Okay, granted, I have a thing about a lot of things. Sue me.
And don’t blame me for fantasizing about what my own laureate speech would be. We all have our little daydreams, right? Never mind that genre isn’t the way to go, if one wants enduring awards.
In fact, I have a little faux-scroll in my writing studio of William Faulkner’s acceptance speech. (Okay, I used to have it up, then, when we moved, it seemed to garpy to put up again, but now I’m reconsidering. Not the least of which because I’ve now had to Google it, so I can share it with you, and the interwebs are running slow and cobwebby just now.Google is apparently afflicted by blizzards. Or Qwest is. We’ll never know.)
Minutes and minutes later — oh, the lack of instant gratification! — here is the bit I wanted to share:
It is easy enough to say that man is immortal because he will endure: that when the last ding-dong of doom has clanged and faded from the last worthless rock hanging tideless in the last red and dying evening, that even then there will still be one more sound: that of his puny inexhaustible voice, still talking. I refuse to accept this. I believe that man will not merely endure: he will prevail. He is immortal, not because he alone among creatures has an inexhaustible voice, but because he has a soul, a spirit capable of compassion and sacrifice and endurance. The poet’s, the writer’s, duty is to write about these things. It is his privilege to help man endure by lifting his heart, by reminding him of the courage and honor and hope and pride and compassion and pity and sacrifice which have been the glory of his past. The poet’s voice need not merely be the record of man, it can be one of the props, the pillars to help him endure and prevail.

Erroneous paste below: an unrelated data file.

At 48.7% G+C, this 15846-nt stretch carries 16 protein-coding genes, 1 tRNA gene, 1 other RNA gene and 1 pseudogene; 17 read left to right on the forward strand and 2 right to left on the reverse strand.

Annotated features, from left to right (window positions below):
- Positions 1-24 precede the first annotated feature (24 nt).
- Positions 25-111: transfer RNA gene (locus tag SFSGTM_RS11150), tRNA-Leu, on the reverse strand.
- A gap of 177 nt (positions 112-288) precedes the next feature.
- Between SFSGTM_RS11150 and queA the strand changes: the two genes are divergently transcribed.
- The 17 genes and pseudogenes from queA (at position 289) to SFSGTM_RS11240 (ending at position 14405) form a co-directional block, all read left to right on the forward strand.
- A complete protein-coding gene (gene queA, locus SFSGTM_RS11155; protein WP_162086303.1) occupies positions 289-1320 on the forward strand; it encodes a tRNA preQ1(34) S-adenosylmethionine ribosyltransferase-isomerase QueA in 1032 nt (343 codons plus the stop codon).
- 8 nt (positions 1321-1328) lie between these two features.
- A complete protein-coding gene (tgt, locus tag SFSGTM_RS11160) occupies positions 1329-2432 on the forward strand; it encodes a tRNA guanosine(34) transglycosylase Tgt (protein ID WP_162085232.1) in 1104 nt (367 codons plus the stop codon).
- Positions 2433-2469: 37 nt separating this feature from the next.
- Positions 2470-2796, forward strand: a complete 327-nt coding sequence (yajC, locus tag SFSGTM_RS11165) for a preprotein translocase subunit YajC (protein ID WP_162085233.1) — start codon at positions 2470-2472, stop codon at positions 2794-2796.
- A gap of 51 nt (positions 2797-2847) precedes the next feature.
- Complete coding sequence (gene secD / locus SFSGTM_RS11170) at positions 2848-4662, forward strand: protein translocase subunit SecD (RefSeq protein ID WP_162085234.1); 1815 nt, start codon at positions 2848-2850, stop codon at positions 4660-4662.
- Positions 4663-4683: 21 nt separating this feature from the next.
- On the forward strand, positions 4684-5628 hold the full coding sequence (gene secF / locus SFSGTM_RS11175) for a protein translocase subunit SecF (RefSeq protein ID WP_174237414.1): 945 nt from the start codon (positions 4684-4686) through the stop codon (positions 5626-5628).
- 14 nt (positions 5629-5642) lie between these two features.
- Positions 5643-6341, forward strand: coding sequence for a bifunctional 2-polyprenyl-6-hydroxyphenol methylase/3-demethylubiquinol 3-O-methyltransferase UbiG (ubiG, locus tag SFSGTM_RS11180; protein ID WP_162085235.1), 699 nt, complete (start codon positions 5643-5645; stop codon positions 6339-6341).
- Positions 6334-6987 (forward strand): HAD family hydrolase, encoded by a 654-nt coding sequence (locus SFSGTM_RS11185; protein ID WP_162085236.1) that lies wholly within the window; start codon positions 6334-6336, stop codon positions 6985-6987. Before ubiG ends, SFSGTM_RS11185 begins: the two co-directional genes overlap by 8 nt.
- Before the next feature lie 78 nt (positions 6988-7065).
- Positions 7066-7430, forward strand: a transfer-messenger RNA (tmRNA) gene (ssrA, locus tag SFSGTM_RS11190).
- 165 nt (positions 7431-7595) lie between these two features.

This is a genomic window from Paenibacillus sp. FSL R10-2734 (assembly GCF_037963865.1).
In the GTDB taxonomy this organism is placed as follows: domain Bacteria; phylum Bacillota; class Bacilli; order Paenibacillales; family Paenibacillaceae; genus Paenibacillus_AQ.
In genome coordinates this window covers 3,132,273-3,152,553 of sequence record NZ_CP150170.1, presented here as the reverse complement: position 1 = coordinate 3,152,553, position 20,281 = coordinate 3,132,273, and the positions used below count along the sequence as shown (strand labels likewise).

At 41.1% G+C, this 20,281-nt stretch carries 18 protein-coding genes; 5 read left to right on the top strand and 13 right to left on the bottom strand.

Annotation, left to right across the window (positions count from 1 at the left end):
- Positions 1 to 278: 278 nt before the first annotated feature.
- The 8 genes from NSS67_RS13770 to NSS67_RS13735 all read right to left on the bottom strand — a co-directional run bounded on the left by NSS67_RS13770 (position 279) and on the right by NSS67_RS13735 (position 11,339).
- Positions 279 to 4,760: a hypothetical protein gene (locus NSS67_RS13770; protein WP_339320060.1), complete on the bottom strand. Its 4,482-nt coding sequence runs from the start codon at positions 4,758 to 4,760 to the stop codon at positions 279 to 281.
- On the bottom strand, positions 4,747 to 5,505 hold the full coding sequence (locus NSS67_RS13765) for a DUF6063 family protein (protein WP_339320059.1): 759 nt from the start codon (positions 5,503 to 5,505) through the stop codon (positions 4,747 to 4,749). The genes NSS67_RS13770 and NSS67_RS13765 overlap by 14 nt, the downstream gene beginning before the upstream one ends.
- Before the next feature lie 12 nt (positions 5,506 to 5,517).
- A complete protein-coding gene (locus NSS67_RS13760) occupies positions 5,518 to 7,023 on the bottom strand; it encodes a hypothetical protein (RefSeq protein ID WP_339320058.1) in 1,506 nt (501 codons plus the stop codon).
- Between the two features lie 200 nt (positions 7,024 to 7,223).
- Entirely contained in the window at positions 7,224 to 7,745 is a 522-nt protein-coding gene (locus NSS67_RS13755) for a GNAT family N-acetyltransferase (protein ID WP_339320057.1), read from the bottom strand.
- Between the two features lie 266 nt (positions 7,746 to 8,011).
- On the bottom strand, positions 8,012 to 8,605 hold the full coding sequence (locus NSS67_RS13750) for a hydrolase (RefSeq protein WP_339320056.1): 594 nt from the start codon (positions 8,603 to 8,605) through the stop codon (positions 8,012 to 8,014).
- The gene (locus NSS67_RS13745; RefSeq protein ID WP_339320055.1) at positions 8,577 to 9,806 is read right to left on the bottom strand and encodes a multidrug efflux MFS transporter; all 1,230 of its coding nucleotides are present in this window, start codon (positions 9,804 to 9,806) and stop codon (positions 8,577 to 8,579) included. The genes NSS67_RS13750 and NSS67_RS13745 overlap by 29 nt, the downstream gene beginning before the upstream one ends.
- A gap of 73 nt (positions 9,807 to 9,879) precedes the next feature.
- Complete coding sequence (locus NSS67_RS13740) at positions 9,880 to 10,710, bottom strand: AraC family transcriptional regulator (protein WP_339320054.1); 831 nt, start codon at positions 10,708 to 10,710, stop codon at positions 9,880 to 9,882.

I know, it’s ironic this means so much to me. Words from a man who would undoubtedly not include womens fiction, speculative fiction or sex/magic fiction as emblematic of compassion, sacrifice and endurance.
And yet, aren’t these the traditional female qualities?
Faulkner is all about the man. That was his era. We can forgive him and understand that women were meant to be included in this umbrella term.
We were. Meant to be. Right?
Okay, well, this really started with the speech from 2009’s Nobel Prize Winner for Litachur: Herta Mueller. What she said that struck me:
Can we say that it is precisely the smallest objects—be they trumpets,
accordions, or handkerchiefs—which connect the most disparate things in life?
That the objects are in orbit and that their deviations reveal a pattern of
repetition—a vicious circle, or what we call in German a devil’s circle. We can
believe this, but not say it. Still, what can’t be said can be written. Because
writing is a silent act, a labor from the head to the hand.
I feel like she’s speaking to me. To my small objects.
There’s this long, old debate about the things men write about versus what women write about. You can see it here, though you can blame it on era, if you like. The last worthless rock on the last red and dying evening compared to the handkerchief one’s mother mentions.
I would argue it’s not a matter of scale so much as a matter of perspective.
In the end, writing is, indeed, a silent act. That’s a profound thing, since it’s an echo of speech. It’s interesting to me that both laureates, sixty years removed, with gulfs of gender and culture between them, focus on voice.
Which, for those paying attention at home, is a spoken thing.
Sometimes I wonder.
Maybe it’s not what we have to say, so much as how we say it.